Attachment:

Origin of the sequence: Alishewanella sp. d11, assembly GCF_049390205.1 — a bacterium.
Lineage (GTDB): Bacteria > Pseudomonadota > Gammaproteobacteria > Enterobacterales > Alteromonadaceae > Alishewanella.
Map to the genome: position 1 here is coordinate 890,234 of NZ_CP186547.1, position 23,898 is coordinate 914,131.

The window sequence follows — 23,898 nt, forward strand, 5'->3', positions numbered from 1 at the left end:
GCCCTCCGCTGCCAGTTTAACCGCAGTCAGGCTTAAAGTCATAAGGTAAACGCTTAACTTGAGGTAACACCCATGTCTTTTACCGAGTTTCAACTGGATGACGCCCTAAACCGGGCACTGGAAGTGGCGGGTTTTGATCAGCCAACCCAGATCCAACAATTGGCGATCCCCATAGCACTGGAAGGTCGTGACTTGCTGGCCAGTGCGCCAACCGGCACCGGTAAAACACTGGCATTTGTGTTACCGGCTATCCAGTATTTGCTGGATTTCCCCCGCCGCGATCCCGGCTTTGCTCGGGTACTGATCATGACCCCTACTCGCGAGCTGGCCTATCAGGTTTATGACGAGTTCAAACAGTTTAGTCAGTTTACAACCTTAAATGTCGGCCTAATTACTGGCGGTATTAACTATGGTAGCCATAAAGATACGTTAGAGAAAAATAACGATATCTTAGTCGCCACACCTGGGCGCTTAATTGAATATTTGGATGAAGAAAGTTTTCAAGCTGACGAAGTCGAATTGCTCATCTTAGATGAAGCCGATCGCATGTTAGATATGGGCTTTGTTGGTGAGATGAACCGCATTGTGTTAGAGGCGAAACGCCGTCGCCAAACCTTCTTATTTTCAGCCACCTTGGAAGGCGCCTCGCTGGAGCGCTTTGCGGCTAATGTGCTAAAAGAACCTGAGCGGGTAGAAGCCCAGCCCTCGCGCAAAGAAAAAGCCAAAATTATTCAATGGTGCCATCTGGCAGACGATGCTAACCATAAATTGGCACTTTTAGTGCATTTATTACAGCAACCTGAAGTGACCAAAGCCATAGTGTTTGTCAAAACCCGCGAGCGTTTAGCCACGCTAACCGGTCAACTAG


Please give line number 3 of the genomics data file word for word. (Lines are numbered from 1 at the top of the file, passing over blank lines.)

Map to the genome: position 1 here is coordinate 890,234 of NZ_CP186547.1, position 23,898 is coordinate 914,131.